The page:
PowerShell can be used to quickly search through rules matching specific criteria. This can be incredibly valuable for a tenant that contains a lot of rules, think upwards of 50 or more. While possible to search for transport rules in the EOP portal, PowerShell offers a more powerful (and cooler) way to accomplish this.
This is a quick public service announcement before the weekend starts. Exchange Online Protection has been allocated a new IP range. Starting in 30 days, EOP will add 220.127.116.11/16 to the IP pool that is used to deliver mail that passes through custom connectors (ex. EOP outbound connector which routes inbound mail to your on-premises environment).
I recently worked on a very interesting case that I wanted to share. This organization had set EOP to deliver all spam messages to end users junk mail folder.
This worked great for most users, but a small number experienced EOP delivering spam messages directly to their inbox, as if they weren’t being scanned at all. Very peculiar indeed. Let’s go through the troubleshooting process to figure out what’s happening here.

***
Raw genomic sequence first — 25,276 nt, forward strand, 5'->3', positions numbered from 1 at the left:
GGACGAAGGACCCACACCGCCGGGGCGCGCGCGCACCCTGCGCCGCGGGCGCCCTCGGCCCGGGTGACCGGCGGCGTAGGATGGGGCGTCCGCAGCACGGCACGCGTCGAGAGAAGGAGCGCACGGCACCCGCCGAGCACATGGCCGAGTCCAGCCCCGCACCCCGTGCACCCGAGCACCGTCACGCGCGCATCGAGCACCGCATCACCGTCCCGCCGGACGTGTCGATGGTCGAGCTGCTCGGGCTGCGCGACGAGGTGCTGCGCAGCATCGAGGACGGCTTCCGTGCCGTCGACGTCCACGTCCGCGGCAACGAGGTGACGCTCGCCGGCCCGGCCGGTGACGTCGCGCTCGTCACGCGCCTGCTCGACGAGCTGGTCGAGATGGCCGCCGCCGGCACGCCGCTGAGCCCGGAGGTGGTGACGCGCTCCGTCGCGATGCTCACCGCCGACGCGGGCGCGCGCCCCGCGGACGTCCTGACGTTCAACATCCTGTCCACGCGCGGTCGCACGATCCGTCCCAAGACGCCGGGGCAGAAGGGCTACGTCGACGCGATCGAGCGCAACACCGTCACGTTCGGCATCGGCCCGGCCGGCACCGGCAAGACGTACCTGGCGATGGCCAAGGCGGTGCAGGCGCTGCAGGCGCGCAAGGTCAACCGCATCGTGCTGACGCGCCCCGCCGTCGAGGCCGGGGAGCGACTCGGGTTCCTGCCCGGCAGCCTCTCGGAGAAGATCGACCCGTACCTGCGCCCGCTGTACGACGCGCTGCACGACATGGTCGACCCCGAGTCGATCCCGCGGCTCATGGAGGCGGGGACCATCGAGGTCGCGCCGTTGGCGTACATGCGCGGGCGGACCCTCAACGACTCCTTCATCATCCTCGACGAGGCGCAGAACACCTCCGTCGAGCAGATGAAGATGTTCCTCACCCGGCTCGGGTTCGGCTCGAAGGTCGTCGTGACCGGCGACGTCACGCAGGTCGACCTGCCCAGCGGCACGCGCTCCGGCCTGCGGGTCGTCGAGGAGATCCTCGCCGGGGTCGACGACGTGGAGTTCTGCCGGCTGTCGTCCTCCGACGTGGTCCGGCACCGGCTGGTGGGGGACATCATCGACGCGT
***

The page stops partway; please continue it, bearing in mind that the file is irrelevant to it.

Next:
When troubleshooting mail flow it is often important to determine where a message is handed off from a partner to your Office 365 tenant, or from your Office 365 tenant to a partner. This is easy to see in a message header, just look for the receiving host with the domain mail.protection.outlook.com, as this will indicate Office 365 servers.
But what if your partner is also an Office 365 tenant, then how can we tell when a message left their tenant and entered yours, or vice versa? If troubleshooting a mail delay, this is crucial information as this will let us know which tenant is experiencing the delay.
I have recently seen a large number of cases where an organization’s own domain was spoofed to send that company phishing messages. This isn’t all that uncommon, but what was concerning for me was the method used in these cases to do the spoofing. In these cases, only the 5322.From header was spoofed, which cannot be detected by an SPF check.
I've recently seen an increase in cases that involve incorrectly published SPF records that have resulted in sent mail failing the SPF check. Ensuring your SPF record is up to date is great proactive work that can help prevent issues with SPF checks. In this article I'm going to go over how to properly set your SPF record if you are using Exchange Online or Exchange Online Protection.
There is also a common mistake that organizations sometimes make in their SPF record when they are smart hosting mail out through EOP which I will also highlight.